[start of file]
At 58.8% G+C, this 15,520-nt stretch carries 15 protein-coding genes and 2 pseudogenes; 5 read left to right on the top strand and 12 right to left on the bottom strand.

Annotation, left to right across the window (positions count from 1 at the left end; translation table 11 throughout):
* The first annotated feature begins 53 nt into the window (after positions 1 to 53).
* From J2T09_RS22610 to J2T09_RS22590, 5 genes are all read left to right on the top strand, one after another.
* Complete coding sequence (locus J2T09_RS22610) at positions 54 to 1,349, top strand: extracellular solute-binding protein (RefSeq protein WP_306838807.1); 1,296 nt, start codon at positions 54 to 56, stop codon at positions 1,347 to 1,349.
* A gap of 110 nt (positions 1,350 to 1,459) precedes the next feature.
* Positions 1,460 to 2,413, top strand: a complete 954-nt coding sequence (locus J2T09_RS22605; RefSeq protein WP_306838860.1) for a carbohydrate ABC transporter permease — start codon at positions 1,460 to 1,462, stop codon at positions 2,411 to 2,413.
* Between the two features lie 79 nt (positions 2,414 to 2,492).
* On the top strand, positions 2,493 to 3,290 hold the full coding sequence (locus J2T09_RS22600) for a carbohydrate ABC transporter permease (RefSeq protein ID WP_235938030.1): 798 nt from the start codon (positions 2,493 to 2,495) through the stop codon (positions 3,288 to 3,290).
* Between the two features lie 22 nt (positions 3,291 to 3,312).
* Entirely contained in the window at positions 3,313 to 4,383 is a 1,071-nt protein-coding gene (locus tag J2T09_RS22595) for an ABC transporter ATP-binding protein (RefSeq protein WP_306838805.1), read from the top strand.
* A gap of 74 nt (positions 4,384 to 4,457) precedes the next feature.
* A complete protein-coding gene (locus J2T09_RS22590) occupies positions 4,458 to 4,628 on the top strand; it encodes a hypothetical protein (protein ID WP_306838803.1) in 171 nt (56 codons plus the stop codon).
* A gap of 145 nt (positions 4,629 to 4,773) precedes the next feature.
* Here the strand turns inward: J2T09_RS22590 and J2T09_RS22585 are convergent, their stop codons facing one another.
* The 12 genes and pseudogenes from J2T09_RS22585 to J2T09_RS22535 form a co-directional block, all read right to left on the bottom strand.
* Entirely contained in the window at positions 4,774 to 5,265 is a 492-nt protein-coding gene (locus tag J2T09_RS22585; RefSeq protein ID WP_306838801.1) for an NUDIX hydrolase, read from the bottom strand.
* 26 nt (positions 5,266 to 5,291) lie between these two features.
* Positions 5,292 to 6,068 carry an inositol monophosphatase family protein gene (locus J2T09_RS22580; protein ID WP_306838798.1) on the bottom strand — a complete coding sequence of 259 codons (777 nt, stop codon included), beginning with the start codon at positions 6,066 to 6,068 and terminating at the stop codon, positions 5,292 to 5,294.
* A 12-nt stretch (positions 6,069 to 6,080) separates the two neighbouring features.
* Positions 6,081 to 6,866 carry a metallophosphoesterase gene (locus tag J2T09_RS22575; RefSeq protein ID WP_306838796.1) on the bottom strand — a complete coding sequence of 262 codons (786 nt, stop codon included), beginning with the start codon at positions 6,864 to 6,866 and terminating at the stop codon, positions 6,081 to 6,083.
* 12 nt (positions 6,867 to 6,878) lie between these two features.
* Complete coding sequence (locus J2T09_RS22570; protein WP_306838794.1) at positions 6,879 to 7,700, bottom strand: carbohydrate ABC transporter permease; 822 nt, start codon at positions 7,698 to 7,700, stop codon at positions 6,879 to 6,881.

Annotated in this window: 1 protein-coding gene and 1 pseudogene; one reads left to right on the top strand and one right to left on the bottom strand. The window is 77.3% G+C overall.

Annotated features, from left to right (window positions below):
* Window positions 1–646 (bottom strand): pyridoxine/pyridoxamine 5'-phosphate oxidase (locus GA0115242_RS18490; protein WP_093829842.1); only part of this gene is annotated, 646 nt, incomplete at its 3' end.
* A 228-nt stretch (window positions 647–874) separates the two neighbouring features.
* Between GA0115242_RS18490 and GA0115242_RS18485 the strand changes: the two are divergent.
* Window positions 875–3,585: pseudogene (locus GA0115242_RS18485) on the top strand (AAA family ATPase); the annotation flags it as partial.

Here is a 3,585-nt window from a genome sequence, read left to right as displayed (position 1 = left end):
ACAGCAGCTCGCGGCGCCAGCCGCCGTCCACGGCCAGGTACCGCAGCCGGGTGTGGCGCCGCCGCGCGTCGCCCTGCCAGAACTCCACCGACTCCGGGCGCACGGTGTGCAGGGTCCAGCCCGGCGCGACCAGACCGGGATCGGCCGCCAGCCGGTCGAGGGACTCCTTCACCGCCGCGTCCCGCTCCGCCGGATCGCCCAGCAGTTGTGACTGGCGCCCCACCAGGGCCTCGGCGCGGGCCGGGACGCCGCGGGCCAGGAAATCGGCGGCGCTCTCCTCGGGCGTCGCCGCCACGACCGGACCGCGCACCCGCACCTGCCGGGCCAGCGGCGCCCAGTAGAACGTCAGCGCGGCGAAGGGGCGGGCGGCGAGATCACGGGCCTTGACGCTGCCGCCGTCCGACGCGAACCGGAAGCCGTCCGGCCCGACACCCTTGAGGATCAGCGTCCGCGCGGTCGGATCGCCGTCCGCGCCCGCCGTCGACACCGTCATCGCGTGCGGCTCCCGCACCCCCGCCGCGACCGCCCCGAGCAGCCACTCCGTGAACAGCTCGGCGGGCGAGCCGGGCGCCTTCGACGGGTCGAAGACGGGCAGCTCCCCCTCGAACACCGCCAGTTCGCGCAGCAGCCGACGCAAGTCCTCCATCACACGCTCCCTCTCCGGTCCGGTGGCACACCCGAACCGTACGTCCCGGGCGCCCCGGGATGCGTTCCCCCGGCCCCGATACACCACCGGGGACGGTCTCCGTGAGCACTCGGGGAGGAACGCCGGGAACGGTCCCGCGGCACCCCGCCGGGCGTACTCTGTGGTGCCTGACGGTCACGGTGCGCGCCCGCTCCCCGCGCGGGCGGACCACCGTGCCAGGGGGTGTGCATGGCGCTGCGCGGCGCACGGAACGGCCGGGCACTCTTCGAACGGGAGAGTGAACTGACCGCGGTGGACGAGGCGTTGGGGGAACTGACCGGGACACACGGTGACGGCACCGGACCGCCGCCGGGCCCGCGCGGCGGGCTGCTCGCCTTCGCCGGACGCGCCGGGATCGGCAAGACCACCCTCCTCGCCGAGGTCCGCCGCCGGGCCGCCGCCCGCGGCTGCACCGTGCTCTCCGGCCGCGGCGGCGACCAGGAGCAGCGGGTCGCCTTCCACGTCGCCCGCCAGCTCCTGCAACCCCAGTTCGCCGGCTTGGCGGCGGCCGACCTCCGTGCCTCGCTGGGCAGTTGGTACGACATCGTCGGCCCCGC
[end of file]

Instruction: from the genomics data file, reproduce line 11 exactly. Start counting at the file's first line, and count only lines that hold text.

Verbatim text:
* Entirely contained in the window at positions 3,313 to 4,383 is a 1,071-nt protein-coding gene (locus tag J2T09_RS22595) for an ABC transporter ATP-binding protein (RefSeq protein WP_306838805.1), read from the top strand.